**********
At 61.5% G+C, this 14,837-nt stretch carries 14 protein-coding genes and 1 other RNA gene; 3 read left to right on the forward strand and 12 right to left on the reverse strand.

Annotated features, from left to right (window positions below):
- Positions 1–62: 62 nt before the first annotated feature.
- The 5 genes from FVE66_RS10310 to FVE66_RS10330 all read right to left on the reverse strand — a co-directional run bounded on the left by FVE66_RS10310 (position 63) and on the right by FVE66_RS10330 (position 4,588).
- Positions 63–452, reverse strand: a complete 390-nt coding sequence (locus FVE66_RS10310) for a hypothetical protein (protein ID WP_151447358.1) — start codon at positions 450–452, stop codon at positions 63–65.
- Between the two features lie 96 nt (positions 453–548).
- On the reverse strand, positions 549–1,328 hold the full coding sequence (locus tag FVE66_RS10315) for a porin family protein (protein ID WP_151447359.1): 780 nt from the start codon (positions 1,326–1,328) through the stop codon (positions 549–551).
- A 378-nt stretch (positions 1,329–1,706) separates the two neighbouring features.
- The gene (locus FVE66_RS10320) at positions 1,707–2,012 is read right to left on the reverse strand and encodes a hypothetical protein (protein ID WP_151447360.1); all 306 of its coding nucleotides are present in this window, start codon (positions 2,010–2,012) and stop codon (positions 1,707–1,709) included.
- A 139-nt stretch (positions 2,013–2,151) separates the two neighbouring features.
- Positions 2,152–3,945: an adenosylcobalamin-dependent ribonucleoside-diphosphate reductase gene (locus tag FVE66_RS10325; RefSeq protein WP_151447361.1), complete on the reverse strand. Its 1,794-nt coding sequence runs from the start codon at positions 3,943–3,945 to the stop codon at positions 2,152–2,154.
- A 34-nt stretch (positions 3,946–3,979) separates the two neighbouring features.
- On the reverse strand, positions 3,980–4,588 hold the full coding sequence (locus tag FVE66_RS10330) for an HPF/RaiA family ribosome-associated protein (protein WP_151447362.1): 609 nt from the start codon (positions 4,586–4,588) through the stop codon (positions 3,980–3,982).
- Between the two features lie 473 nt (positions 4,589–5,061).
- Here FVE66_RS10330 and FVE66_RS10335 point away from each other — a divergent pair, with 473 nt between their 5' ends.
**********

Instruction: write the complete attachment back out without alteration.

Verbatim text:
At 61.5% G+C, this 14,837-nt stretch carries 14 protein-coding genes and 1 other RNA gene; 3 read left to right on the forward strand and 12 right to left on the reverse strand.

Annotated features, from left to right (window positions below):
- Positions 1–62: 62 nt before the first annotated feature.
- The 5 genes from FVE66_RS10310 to FVE66_RS10330 all read right to left on the reverse strand — a co-directional run bounded on the left by FVE66_RS10310 (position 63) and on the right by FVE66_RS10330 (position 4,588).
- Positions 63–452, reverse strand: a complete 390-nt coding sequence (locus FVE66_RS10310) for a hypothetical protein (protein ID WP_151447358.1) — start codon at positions 450–452, stop codon at positions 63–65.
- Between the two features lie 96 nt (positions 453–548).
- On the reverse strand, positions 549–1,328 hold the full coding sequence (locus tag FVE66_RS10315) for a porin family protein (protein ID WP_151447359.1): 780 nt from the start codon (positions 1,326–1,328) through the stop codon (positions 549–551).
- A 378-nt stretch (positions 1,329–1,706) separates the two neighbouring features.
- The gene (locus FVE66_RS10320) at positions 1,707–2,012 is read right to left on the reverse strand and encodes a hypothetical protein (protein ID WP_151447360.1); all 306 of its coding nucleotides are present in this window, start codon (positions 2,010–2,012) and stop codon (positions 1,707–1,709) included.
- A 139-nt stretch (positions 2,013–2,151) separates the two neighbouring features.
- Positions 2,152–3,945: an adenosylcobalamin-dependent ribonucleoside-diphosphate reductase gene (locus tag FVE66_RS10325; RefSeq protein WP_151447361.1), complete on the reverse strand. Its 1,794-nt coding sequence runs from the start codon at positions 3,943–3,945 to the stop codon at positions 2,152–2,154.
- A 34-nt stretch (positions 3,946–3,979) separates the two neighbouring features.
- On the reverse strand, positions 3,980–4,588 hold the full coding sequence (locus tag FVE66_RS10330) for an HPF/RaiA family ribosome-associated protein (protein WP_151447362.1): 609 nt from the start codon (positions 4,586–4,588) through the stop codon (positions 3,980–3,982).
- Between the two features lie 473 nt (positions 4,589–5,061).
- Here FVE66_RS10330 and FVE66_RS10335 point away from each other — a divergent pair, with 473 nt between their 5' ends.